Table 1. Special stains for protozoa in tissue section (from Gardiner, Fayer & Dubey, 1988; Murchelano & MacLean, 1990)





Gomori's methenamine










mature oocysts of





Azure eosin/Giemsa

polar capsules



polar capsules &

spore walls




Ziehl Nielsen acid fast

polar capsules &

spore walls




Giemsa Colophonium



Good pastures aniline-



carbol fuchsine






Ziehl-Nielsen acid fast



Periodic Acid Schiff (PAS)

polar cap

Recommended Literature


1.  Bandoni, S.M. & Duszynski, D.W. 1988. A plea for improved presentation of type material for coccidia. Journal of Parasitology 74 (4) 519 - 523.

2.  Lee, J.J. & Soldo, A.T. 1992. Protocols in Protozoology. Society of Protozoologists, Lawrence, Kansas.

Hosts and Parasites

1.  Dierauf, L. A. 1990. CRC Handbook of Marine Mammal Medicine. CRC Press Inc., Boca Raton, FL.

2.  Howard, E.B. 1983. Pathobiology of Marine Mammal Diseases. Volume 1. CRC Press Inc., Boca Raton, FL.

3.  Howard, E.B. 1983. Pathobiology of Marine Mammal Diseases. Volume II. CRC Press Inc., Boca Raton, FL.

4.  Kinne, 0. 1983. Diseases of Marine Animals. Volume 11. Introduction, Bivalvia to Scaphopoda. Biologische Anstalt Helgoland, Hamburg, FRG.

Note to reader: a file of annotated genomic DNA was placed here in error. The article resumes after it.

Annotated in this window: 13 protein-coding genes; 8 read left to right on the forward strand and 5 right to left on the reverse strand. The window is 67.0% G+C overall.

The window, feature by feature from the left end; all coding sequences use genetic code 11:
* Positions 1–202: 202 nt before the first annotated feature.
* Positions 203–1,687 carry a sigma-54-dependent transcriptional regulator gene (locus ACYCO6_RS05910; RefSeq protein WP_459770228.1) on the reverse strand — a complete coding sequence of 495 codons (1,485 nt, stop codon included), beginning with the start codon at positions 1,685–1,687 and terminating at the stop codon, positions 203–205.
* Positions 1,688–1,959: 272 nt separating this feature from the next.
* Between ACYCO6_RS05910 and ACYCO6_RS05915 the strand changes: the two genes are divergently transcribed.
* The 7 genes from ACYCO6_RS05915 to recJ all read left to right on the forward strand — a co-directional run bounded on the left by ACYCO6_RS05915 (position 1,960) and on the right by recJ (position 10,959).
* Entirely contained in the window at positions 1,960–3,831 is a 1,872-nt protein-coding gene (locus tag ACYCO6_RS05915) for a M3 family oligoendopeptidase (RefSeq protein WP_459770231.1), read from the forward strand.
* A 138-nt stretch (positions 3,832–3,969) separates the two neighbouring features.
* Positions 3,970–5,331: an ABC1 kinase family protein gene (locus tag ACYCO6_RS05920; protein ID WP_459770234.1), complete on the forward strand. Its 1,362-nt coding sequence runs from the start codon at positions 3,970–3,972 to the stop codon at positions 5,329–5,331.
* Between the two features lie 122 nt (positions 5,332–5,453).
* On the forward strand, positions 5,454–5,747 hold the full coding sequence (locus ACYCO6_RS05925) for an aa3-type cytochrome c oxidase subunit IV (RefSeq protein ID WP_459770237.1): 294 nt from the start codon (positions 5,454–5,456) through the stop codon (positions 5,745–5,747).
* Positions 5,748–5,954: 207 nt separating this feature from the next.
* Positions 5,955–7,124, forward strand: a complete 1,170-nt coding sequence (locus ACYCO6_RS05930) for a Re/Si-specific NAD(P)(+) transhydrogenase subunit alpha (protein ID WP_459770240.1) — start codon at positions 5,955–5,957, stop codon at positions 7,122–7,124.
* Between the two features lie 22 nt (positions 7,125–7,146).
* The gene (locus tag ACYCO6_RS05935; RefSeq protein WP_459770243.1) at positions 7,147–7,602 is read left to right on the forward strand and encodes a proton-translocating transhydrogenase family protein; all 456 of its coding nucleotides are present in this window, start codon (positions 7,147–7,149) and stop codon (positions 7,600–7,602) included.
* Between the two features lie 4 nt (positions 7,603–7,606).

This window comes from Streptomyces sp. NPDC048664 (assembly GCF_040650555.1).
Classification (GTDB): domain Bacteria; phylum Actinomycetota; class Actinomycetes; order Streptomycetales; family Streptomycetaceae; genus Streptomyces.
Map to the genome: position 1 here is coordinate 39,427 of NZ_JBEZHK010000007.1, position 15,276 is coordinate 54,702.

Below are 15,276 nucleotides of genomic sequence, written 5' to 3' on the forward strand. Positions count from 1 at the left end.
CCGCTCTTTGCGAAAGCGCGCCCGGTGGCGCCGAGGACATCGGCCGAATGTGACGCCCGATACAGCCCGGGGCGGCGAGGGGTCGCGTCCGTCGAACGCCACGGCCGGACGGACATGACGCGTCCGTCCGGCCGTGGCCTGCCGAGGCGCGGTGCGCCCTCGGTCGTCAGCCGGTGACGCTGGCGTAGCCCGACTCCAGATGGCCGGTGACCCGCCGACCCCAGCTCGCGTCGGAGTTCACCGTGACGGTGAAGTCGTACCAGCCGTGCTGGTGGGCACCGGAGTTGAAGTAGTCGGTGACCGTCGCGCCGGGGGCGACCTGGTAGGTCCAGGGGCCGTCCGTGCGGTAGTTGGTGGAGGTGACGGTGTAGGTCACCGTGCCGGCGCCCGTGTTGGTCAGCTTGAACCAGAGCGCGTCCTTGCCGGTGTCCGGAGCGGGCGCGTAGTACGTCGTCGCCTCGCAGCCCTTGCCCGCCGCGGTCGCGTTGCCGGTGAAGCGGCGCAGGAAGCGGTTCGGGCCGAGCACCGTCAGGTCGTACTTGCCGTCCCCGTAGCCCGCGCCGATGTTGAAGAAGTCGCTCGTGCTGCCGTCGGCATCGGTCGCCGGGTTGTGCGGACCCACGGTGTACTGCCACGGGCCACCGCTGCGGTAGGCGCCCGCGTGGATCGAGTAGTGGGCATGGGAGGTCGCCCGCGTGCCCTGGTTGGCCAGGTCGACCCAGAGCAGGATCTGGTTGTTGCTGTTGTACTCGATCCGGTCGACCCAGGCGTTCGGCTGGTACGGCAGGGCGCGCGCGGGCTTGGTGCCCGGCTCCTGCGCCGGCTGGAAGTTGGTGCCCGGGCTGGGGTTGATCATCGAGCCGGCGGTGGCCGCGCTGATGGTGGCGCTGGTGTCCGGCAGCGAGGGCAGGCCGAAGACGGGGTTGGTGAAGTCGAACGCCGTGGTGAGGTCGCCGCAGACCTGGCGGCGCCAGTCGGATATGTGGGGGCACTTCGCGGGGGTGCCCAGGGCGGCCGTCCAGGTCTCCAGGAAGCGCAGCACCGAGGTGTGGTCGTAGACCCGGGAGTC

5.  Kinne, 0. 1984. Diseases of Marine Animals. Volume IV. Part 1. Introduction and Pisces. Biologische Anstalt Helgoland, Hamburg, FRG.

6.  Kinne, 0. 1985. Disease of Marine Animals. Volume IV, Part 2. Introduction, Reptilia, Aves, Mammalia. Biologische Anstalt Helgoland, Hamburg, FRG.

7.  Kinne, 0. 1990. Diseases of Marine Animals. Volume 111. Introduction, Cephalopoda, Annelida, Crustacea, Chaetognatha, Echinodermata, Urochordata. Biologische Anstalt Helgoland, Hamburg, FRG.

8.  Lee, J.J., Hutner, S.H. & Bovee, E.C. 1985. An Illustrated Guide to the Protozoa. Society of Protozoologists, Lawrence, Kansas.

9.  Lom, J. & Dykova, 1. 1992. Protozoan Parasites of Fishes. Elsevier.

10. Sindermann, C.J. 1990. Principal Diseases of Marine Fish and Shellfish. Vol. 1. Diseases of Marine Fish. Second Edition. Academic Press.

Parasite in Tissue Sections

1.  Cosgrove, G.E. 1975. Parasites in tissue sections: recognition and reaction. In Ribelin, W.E. & Migaki, G. The Pathology of Fishes. University of Wisconsin Press, Madison.

2.  Gardiner, C.H., Fayer, R. & Dubey, J.P. 1988. Atlas of Protozoan Parasites in Animal Tissues. U.S. Department of Agriculture.

3.  Murchelano, R.A. & MacLean, S.A. 1990. Histopathology Atlas of the Registry of Marine Pathology. U.S. Department of Commerce, National Oceanic and Atmospheric Administration.

4.  Ultrastructure Scholtyseck, E. 1979. Fine Structure of Parasitic Protozoa. Springer-Verlag, Berlin, Heidelberg, New York. Zoological Nomenclature Ride, W.D.L., Sabrosky, C.W., Bernardi, G, & Melville, R.V. 1985. International Code of Zoological Nomenclature. University of California Press, Berkeley and Los Angeles. Address Dr. Tom Nerad, Protistology Department, American Type Culture Collection, 12301 Parklawn Drive, Rockville, NM 20852 - 1776. Ph: 301 231 5516 Fx: 301 770 1848.

Speaker Information
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Sarah L. Poynton, BSc, PhD
Division of Comparative Medicine
Johns Hopkins University School of Medicine
Baltimore, MD, USA